"In addition, companies selling DTC genetic tests can develop and market them without establishing clinical utility, which contrasts significantly to that demanded for pharmacogenomic biomarkers discussed earlier in this paper. The lack of regulatory oversight and concern of test validity likely contribute to the conclusion that most DTC genetic tests are not useful in predicting disease risk [134, 135]. Current knowledge suggests that genomic profiling based on a single SNP, a common feature to most DTC genetic tests, is not necessarily clinically accurate or useful. "
[Show abstract][Hide abstract] ABSTRACT: The mapping of the human genome and subsequent advancements in genetic technology had provided clinicians and scientists an understanding of the genetic basis of altered drug pharmacokinetics and pharmacodynamics, as well as some examples of applying genomic data in clinical practice. This has raised the public expectation that predicting patients' responses to drug therapy is now possible in every therapeutic area, and personalized drug therapy would come sooner than later. However, debate continues among most stakeholders involved in drug development and clinical decision-making on whether pharmacogenomic biomarkers should be used in patient assessment, as well as when and in whom to use the biomarker-based diagnostic tests. Currently, most would agree that achieving the goal of personalized therapy remains years, if not decades, away. Realistic application of genomic findings and technologies in clinical practice and drug development require addressing multiple logistics and challenges that go beyond discovery of gene variants and/or completion of prospective controlled clinical trials. The goal of personalized medicine can only be achieved when all stakeholders in the field work together, with willingness to accept occasional paradigm change in their current approach.
"To apply exome or whole genome sequencing (WGS) in the clinical setting, the standard of its performance must be at a level that is equivalent to other diagnostic tests. In the United States, compliance with Clinical Laboratory Improvement Amendments (CLIA) is considered to be a hallmark of quality for laboratory tests (Frueh et al., 2011; Spencer et al., 2011). Most currently available DTC genetic tests are conducted in laboratories with CLIA or equivalent levels of certification. "
[Show abstract][Hide abstract] ABSTRACT: Direct-to-consumer (DTC) DNA testing has grown from contentious beginnings into a global industry, by providing a wide range of personal genomic information directly to its clients. These companies, typified by the well-established 23andMe, generally carry out a gene-chip analysis of single-nucleotide polymorphisms (SNPs) using DNA extracted from a saliva sample. These genetic data are then assimilated and provided direct to the client, with varying degrees of interpretation. Although much debate has focused on the limitations and ethical aspects of providing genotypes for disease risk alleles, the provision of pharmacogenetic results by DTC companies is less studied. We set out to evaluate current DTC pharmacogenetics offerings, and then to consider how these services might best evolve and adapt in order to play a potentially useful future role in delivery of personalized medicine.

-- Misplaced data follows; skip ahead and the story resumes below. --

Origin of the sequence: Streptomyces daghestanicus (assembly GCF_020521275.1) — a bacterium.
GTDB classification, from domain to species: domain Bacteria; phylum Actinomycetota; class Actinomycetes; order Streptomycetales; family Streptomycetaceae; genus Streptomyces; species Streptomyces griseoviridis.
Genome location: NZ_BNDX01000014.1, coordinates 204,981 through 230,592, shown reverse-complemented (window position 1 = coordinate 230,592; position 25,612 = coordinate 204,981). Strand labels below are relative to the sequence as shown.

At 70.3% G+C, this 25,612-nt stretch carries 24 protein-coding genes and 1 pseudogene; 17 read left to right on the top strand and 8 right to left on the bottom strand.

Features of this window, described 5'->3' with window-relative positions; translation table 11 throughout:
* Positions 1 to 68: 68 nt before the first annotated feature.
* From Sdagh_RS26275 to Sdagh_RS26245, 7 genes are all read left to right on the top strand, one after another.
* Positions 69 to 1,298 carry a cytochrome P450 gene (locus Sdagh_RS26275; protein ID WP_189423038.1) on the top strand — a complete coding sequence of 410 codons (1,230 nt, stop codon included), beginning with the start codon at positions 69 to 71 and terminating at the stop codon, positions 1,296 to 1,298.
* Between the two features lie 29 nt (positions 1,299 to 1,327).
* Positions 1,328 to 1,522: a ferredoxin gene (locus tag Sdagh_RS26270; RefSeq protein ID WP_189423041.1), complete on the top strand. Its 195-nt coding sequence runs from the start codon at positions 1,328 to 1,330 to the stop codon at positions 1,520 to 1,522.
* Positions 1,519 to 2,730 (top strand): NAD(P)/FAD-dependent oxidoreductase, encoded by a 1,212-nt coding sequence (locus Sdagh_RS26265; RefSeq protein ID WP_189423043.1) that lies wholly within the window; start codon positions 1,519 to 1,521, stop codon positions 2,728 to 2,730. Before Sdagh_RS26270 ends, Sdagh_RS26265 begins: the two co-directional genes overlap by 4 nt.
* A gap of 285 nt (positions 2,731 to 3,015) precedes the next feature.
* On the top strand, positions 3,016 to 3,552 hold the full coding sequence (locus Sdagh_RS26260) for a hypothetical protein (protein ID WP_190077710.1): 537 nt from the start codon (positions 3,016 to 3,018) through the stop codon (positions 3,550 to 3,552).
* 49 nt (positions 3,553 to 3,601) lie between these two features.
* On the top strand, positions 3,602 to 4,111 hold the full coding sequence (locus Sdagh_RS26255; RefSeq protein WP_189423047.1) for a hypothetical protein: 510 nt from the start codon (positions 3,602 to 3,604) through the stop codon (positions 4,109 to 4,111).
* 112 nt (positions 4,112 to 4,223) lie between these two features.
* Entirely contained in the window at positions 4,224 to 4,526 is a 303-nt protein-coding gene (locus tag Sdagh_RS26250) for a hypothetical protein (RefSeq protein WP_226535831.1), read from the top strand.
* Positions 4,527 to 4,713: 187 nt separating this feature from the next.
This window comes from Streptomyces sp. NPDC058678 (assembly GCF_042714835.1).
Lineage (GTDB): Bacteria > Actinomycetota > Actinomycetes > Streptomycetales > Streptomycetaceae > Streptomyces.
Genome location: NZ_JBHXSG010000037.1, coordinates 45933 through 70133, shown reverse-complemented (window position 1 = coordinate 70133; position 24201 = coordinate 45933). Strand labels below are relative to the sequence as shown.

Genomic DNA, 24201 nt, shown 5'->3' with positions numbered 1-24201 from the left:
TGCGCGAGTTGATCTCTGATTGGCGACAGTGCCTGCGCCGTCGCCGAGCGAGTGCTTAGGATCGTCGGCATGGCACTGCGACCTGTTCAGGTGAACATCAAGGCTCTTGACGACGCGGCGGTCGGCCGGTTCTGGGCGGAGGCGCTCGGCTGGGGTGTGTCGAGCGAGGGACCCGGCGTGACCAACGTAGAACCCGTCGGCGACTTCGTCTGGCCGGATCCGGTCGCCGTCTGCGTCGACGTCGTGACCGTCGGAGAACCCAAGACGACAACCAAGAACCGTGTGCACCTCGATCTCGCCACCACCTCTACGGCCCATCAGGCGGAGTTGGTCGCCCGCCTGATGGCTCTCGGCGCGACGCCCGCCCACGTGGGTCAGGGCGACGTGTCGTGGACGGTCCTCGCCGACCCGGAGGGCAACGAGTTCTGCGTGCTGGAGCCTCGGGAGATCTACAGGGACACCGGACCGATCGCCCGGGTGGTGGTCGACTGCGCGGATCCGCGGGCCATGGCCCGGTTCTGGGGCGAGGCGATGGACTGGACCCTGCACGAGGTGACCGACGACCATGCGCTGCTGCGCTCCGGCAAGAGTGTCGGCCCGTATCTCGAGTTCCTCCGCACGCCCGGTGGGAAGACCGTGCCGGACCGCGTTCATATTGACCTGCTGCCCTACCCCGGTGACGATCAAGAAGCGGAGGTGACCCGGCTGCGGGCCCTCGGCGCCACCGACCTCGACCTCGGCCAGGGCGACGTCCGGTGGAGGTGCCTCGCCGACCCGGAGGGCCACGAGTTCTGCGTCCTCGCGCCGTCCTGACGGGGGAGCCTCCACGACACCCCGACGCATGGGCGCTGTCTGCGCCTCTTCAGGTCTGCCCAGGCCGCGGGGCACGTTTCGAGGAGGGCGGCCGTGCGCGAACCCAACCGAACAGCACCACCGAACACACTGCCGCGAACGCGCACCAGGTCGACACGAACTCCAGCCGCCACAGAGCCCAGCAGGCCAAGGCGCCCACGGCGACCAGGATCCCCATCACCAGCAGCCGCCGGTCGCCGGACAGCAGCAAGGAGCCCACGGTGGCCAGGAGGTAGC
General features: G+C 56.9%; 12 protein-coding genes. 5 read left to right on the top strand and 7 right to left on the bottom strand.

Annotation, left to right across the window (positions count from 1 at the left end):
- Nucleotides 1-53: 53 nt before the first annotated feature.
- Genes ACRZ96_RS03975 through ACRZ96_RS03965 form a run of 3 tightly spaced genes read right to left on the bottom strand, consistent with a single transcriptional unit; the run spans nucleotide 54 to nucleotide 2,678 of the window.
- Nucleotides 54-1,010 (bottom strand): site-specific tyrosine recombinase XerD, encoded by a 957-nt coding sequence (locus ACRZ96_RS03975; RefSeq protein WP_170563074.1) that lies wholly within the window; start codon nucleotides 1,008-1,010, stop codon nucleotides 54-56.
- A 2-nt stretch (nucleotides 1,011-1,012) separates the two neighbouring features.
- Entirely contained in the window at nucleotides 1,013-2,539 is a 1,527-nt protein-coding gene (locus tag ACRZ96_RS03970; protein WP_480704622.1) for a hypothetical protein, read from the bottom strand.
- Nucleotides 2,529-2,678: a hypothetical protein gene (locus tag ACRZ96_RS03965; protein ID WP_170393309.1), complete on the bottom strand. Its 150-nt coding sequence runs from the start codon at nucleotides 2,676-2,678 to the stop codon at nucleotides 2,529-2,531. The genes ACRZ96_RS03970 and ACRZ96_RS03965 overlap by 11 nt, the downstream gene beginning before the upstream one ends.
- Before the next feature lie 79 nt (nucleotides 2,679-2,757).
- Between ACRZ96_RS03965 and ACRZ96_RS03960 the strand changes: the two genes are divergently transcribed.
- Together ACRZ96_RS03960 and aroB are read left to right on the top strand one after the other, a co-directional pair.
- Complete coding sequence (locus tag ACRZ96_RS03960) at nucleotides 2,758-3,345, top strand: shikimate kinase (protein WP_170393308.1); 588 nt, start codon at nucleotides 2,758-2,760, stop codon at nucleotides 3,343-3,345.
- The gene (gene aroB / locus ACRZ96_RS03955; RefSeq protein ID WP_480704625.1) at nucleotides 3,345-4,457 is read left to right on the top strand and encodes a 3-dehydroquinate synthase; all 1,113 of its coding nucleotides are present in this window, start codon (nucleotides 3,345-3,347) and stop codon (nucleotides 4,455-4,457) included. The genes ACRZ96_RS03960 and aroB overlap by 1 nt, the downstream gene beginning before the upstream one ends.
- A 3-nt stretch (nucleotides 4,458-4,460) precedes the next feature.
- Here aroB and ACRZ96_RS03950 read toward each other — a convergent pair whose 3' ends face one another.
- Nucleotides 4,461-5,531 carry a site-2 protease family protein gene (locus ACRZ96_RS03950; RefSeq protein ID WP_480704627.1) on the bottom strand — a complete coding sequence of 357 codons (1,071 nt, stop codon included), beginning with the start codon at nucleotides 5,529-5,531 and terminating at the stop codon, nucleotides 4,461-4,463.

Frontiers in Pharmacology 08/2012; 3:152. DOI:10.3389/fphar.2012.00152 · 3.80 Impact Factor
[Show abstract][Hide abstract] ABSTRACT: Purpose:
Direct-to-consumer personal genomic tests are widely available, but population-based data are limited on awareness and use of these tests among the general public in the United States.
We assessed awareness and use of direct-to-consumer personal genomic tests in Connecticut, Michigan, Oregon, and Utah using the 2009 Behavioral Risk Factor Surveillance System and compared the state results to the 2008 national HealthStyles survey results.
Awareness was the highest in Oregon (29.1%) and the lowest in Michigan (15.8%). Factors associated with awareness across all states and nationally were higher education, higher income, and increasing age, except among those 75 years or older. Less than 1% of respondents had used the tests, with about one-half to three-quarters of those sharing the results with a health-care provider.
Awareness of direct-to-consumer genetic tests is greater in this study as compared with a related study conducted in 2006, whereas use is similarly low in both studies. The few respondents who reported using the tests often reported sharing their results with their health-care provider, indicating an important opportunity for health-care providers to offer patient education regarding these tests. Public health agencies have important roles in surveillance, education, and policy development on direct-to-consumer genomic tests.
Genetics in medicine: official journal of the American College of Medical Genetics 07/2012; 14(10):860-7. DOI:10.1038/gim.2012.67 · 7.33 Impact Factor
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